Take Out





10


 

Café du Monde is a pilgrimage for some and a true "N'Awlins" experience for others. A French Market landmark, the café is renowned for its beignets, which are fried dough covered with powdered sugar. Since opening in 1862, Café du Monde has been the spot locals and tourists flock to for savory chicory coffee, café au lait and light pastry desserts. All can be enjoyed while soaking in the foot traffic of Jackson Square while sitting at the café.


9


 

Louisiana cuisine rules here at this more casual Arnaud's-owned restaurant. Po'boys, boiled seafood and the best raw oysters in town. Try the homemade pepper vodka while sucking down raw oysters at the oyster bar. Then enjoy a great meal in the dining area.


8
Casamento's Restaurant


 

This unpretentious neighborhood restaurant is a classic. Casamento's best and favorite entrees are those that center on anything oyster-related! In business for nearly 50 years, the food is good and the prices affordable. The restaurant also serves sandwiches and seafood entrees like crab and calamari. The decor features white tiles and mirrors and the staff is friendly. Open for dinner too.


7
Lebanon's Cafe


 

Try the stuffed grape leaves or the kabobs at Lebanon's Café and you will be transported to the Middle East! The falafel and hummus are also not to be missed. Visit Lebanon's on a nice day and you might be rewarded with a street-side table, where you can watch the pedestrians running to catch the trolley. If you are a hearty soul, indulge in the Turkish coffee after your meal.


6
Royal Blend Coffee & Tea Company


 

With medium and dark roast coffees, and herbal teas on tap, this is a popular French Quarter shop. The Royal Blend is quite aristocratic. The menu features a variety of drink options and includes dessert coffees ranging from flavored choices like Bananas Foster to creamy apricot. Drinkers can buy by the cup or order a few pounds to carry home. There is also a food menu that includes breakfast quiches and a selection of sandwiches for lunch. But it's the java and tea leaves that keep patrons coming back to the Royal Blend. The decor is cozy and features an enclosed courtyard with ponds and fountains.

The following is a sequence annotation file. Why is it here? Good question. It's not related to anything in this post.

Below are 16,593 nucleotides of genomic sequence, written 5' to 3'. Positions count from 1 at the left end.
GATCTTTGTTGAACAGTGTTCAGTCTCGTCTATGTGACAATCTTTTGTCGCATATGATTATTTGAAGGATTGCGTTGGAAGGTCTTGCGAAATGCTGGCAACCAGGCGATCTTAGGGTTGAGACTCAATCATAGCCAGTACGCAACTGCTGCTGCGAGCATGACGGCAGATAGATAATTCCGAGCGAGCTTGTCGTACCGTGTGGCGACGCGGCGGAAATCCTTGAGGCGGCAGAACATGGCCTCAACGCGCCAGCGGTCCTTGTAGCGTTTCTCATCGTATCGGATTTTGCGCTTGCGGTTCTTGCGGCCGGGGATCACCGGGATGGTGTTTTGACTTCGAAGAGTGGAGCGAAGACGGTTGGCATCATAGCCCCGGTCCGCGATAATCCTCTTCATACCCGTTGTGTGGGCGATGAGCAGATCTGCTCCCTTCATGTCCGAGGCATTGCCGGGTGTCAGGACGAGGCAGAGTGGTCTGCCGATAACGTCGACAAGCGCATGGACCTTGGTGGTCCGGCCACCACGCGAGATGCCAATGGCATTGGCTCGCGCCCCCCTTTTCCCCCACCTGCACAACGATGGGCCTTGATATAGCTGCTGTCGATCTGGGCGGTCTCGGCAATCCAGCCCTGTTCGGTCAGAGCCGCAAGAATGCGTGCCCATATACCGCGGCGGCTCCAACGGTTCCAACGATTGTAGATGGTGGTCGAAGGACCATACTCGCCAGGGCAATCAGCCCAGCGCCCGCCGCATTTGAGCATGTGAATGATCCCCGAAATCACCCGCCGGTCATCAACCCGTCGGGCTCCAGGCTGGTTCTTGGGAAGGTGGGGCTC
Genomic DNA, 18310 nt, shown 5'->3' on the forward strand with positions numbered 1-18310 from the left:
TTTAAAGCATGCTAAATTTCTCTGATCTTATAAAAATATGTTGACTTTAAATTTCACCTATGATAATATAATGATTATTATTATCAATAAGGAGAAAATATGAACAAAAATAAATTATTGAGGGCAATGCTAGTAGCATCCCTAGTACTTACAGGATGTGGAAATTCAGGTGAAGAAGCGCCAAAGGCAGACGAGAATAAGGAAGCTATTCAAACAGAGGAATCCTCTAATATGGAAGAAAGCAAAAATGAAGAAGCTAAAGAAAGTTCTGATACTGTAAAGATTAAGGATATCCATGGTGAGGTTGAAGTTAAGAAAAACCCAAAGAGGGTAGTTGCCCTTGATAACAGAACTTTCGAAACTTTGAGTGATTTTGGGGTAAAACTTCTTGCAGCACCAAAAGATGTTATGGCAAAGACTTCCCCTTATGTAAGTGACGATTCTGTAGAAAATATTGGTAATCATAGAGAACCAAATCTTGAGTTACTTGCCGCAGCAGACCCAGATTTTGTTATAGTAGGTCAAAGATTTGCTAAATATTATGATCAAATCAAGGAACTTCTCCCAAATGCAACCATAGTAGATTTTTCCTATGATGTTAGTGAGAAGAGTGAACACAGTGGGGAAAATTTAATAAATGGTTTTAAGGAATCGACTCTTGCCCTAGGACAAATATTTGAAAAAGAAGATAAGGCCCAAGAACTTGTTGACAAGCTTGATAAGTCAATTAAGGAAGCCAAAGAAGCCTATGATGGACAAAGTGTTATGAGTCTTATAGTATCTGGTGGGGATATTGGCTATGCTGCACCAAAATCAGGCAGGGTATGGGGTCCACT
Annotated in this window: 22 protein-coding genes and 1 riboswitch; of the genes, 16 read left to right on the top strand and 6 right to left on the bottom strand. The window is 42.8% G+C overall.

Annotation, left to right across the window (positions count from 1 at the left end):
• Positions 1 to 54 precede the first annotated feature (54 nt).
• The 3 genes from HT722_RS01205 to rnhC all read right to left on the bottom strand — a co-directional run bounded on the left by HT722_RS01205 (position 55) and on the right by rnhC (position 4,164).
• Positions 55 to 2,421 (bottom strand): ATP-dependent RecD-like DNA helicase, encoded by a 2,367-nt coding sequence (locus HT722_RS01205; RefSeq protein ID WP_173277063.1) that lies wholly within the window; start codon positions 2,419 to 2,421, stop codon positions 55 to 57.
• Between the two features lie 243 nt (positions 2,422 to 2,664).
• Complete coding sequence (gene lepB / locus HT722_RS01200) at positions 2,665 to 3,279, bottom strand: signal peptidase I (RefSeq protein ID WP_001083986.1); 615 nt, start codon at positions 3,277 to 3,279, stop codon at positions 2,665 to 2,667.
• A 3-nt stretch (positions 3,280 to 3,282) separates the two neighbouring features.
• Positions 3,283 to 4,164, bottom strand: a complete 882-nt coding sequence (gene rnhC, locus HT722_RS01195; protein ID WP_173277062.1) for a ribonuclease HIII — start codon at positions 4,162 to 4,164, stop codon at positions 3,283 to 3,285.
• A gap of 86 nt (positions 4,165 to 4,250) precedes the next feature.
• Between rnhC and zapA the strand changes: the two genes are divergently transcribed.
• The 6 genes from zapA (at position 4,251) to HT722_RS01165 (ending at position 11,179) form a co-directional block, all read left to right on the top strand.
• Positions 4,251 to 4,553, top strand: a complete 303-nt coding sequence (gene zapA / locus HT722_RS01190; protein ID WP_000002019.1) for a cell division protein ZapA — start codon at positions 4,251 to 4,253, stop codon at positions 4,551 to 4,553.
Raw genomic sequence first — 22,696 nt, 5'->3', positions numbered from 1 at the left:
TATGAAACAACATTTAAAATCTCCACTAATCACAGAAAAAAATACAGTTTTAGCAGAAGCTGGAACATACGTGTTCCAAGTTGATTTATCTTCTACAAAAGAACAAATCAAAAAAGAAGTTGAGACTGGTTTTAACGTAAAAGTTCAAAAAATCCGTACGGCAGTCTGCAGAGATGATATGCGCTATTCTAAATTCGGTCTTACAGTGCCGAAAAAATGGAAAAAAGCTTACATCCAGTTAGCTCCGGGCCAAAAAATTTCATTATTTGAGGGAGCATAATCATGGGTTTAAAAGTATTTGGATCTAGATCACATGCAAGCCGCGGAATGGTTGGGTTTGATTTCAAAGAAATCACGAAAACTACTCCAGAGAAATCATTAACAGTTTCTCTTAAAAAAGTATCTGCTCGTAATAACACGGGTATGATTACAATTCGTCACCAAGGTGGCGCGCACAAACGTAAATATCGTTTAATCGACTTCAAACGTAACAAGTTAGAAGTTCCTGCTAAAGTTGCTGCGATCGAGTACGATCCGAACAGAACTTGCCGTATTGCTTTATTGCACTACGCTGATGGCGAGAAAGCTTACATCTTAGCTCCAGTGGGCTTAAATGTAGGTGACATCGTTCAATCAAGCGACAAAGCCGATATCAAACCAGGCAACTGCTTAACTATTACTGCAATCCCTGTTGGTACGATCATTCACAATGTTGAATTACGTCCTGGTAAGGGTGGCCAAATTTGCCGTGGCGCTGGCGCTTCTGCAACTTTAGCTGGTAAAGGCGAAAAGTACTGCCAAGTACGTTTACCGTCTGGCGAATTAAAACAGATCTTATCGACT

5
French Quarter
Petunia's


 

This restaurant occupies a 19th century Creole townhouse. Peach walls, white molding, antique ceiling fans and an original, coal-burning fire place adorn the adjoining dining rooms. The menu offers seven varieties of main course crêpes, such as the St. Francis, with shrimp, crabmeat and ratatouille cheese sauce, and the St. Peter with asparagus, cheddar, ham or chicken, and hollandaise. Other options include Cajun pasta with shrimp and andouille or seafood platters with fried okra or fries. An appealing breakfast destination as well, Petunia's offers a variety of interesting egg dishes, coffee drinks and other morning favs.


4
Veranda Restaurant


 

Within the InterContinental New Orleans is one of the city's most spacious and airy dining rooms. White linens, abundant greenery, and high ceilings provide the backdrop for a menu of Cajun and Creole fare. Breakfast and brunch buffets are popular during the week, and Sunday's jazz brunch is a well-attended event, courtesy of great food, incredible music, and a nip or two of champagne.


3
Shula's Steak House


 

Photos from the Miami Dolphins' "perfect season" line the walls at this steakhouse, and don't be surprised when your server passes you a pigskin – it's the menu, after all! The 48-oz Porterhouse headlines buts shares the fanfare with Maine lobster and several selections of fish. For dessert, gratify your cravings with a deadly concoction such as the chocolate soufflé, or opt for a classic like créme brulee or apple cobbler.


2
Taqueria Corona


 

Mexican food in a local favorite spot – not much to look at, but great food, especially for a quick and inexpensive lunch! Serves the town's best tacos, and to top it off, try the margarita or sangria. The interior is spacious and sunny. Also open for dinner.


1


 

A tiny room bustling with hungry diners, this neighborhood joint has been serving irresistible po-boys since the 1920s. A collection of vintage décor ranging from old Tabasco bottles filled with toothpicks, beer cans, newspapers and photos hints at the establishment's age. Nonetheless, few get tired of the tried and true menu, which offers scrumptious fillings such as pepper wiener and chili, fried shrimp, catfish, turkey, and sweet barbecue, all served on a hearty French bread, and hopefully, complemented by a cold beer.


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